What paradigm is conjured by "Market Distortion"? To me, it’s that the market is a well-defined system and that government intervention can “distort” it or throws it out of its natural balance. This doesn’t seem quite right to me. Government intervention can certain do harm, but government intervention creates the market in the first place.
And now that I’m complaining, I should take a pot-shot at the whole idea of “the market” as well. There’s no single well-defined set of rights or laws which answers to “the free market” in practice or even in theory. Markets should be understood as a mechanism which produces certain results according to supply and demand, not as a particular set of laws and rights.
I’m sure everyone understands on a technical level that capitalist markets are all legal-political constructs, but I think many people don’t appreciate how transitory and variable those rules are – indeed – have to be. Fifty years ago conservatives argued that government lead Keynesian policies would distort the natural order of “the market”. One hundred years earlier they said the same about anti-trust and anti-child-labor laws. One hundred years before that nobody would have contemplated something like the Federal Reserve Board. All those things are now accepted parts of “the market”. Indeed, most economists would argue that they are necessary to maintaining efficient markets at all.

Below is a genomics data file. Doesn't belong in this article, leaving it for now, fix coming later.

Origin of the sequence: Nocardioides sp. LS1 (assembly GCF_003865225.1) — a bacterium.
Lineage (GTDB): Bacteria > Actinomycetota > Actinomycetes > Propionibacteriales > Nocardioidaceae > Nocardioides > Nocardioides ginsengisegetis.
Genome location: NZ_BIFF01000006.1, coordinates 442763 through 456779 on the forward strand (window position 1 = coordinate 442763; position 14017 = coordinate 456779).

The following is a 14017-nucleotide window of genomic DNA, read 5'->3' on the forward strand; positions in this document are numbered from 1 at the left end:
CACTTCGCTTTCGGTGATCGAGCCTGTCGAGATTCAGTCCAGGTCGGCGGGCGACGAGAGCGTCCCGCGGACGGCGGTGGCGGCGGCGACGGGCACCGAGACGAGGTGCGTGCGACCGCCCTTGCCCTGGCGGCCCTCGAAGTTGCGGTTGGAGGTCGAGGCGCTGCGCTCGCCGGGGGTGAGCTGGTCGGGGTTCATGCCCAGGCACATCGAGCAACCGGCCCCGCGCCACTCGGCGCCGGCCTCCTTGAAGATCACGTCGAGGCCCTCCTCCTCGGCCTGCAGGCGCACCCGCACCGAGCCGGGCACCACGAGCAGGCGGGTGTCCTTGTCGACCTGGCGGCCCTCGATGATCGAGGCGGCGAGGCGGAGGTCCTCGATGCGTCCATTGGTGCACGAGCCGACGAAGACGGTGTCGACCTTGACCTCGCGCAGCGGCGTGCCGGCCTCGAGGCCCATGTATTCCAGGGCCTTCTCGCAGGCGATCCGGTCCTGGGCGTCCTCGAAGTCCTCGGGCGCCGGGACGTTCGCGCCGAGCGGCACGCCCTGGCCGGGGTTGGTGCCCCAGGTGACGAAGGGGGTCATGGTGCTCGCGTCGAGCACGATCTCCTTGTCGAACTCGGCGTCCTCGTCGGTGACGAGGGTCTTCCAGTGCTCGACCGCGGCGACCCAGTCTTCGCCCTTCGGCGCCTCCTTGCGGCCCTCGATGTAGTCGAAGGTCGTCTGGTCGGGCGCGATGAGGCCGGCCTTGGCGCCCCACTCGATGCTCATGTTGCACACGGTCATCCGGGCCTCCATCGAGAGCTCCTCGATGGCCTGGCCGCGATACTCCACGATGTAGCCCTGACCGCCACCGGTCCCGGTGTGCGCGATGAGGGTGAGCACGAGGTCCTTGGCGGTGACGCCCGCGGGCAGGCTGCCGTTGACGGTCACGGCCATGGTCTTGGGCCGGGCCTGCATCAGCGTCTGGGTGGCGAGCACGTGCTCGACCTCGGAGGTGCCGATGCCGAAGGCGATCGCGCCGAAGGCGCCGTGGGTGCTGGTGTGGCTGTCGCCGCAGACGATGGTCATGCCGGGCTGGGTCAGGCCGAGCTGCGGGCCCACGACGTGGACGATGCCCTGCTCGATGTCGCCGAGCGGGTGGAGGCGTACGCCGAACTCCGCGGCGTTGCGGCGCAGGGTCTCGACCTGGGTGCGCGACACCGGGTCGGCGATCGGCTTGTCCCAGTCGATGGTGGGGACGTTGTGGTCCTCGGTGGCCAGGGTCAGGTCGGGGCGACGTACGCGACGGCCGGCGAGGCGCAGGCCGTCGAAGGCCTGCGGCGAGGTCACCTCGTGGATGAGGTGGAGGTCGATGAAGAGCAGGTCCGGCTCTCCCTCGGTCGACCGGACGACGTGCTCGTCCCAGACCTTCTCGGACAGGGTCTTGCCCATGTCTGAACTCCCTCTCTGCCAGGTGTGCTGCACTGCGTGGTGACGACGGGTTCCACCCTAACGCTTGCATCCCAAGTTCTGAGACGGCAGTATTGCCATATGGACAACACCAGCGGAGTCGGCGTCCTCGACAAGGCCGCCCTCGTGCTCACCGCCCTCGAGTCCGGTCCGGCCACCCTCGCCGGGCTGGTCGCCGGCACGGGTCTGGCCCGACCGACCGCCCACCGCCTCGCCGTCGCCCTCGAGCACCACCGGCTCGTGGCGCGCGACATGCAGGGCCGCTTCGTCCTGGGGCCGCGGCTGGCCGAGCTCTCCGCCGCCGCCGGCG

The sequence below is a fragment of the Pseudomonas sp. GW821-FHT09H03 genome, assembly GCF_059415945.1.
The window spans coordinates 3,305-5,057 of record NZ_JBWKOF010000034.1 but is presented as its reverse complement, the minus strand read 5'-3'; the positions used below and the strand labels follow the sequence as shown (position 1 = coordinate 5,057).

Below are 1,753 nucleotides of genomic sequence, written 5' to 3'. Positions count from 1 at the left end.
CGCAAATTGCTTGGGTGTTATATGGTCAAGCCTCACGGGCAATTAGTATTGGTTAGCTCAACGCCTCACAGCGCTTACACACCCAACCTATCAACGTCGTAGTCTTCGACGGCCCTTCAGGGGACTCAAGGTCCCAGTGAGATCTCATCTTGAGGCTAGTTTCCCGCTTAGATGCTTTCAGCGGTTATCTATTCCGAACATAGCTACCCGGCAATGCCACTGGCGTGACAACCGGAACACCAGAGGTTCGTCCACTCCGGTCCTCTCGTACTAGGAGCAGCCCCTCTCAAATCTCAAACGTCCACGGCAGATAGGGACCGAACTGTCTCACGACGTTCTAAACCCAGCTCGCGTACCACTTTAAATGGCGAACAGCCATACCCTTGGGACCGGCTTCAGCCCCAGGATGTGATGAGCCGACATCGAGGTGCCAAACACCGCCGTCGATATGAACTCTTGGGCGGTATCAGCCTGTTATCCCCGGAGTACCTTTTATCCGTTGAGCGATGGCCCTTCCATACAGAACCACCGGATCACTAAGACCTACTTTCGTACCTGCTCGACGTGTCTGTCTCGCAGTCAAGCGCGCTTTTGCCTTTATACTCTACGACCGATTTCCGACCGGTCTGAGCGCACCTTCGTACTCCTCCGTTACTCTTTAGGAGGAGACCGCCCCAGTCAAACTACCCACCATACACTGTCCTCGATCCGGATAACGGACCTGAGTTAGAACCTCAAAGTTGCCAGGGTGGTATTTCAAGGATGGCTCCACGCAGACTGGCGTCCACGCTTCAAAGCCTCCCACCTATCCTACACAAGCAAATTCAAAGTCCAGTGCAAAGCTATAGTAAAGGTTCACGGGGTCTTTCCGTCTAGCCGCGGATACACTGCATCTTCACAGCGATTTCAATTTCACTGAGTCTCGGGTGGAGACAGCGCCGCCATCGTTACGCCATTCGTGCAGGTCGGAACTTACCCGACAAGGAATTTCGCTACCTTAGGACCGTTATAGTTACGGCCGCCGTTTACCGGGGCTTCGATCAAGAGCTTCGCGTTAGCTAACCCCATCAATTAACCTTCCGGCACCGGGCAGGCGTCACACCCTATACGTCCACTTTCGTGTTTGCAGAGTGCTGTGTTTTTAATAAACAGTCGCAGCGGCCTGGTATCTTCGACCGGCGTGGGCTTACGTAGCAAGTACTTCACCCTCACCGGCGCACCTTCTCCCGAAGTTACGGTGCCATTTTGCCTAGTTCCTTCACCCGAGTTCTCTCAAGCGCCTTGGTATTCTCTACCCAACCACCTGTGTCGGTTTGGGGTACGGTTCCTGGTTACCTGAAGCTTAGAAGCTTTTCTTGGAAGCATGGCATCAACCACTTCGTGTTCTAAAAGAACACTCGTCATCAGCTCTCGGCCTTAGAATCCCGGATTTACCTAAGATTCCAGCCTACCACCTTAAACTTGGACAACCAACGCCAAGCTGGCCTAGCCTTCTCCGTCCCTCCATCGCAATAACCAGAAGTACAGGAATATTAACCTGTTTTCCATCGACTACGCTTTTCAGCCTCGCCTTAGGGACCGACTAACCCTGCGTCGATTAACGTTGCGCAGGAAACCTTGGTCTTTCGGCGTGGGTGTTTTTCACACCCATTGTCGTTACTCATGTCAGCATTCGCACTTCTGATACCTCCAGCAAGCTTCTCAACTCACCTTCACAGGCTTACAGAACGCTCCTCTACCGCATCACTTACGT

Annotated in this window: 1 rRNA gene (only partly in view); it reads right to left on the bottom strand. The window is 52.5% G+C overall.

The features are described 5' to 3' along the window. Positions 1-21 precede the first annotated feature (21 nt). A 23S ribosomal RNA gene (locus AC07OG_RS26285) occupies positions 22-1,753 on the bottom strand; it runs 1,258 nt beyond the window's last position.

So now you can probably guess why I don’t like the term “Market distortion”. If a political policy results in poor outcomes, then the problem is poor outcomes, not that the law has disturbed the market from some kind of platonic ideal.
Plus it’s bad framing. The only place where distortion is considered a good thing is in the world of electric guitars.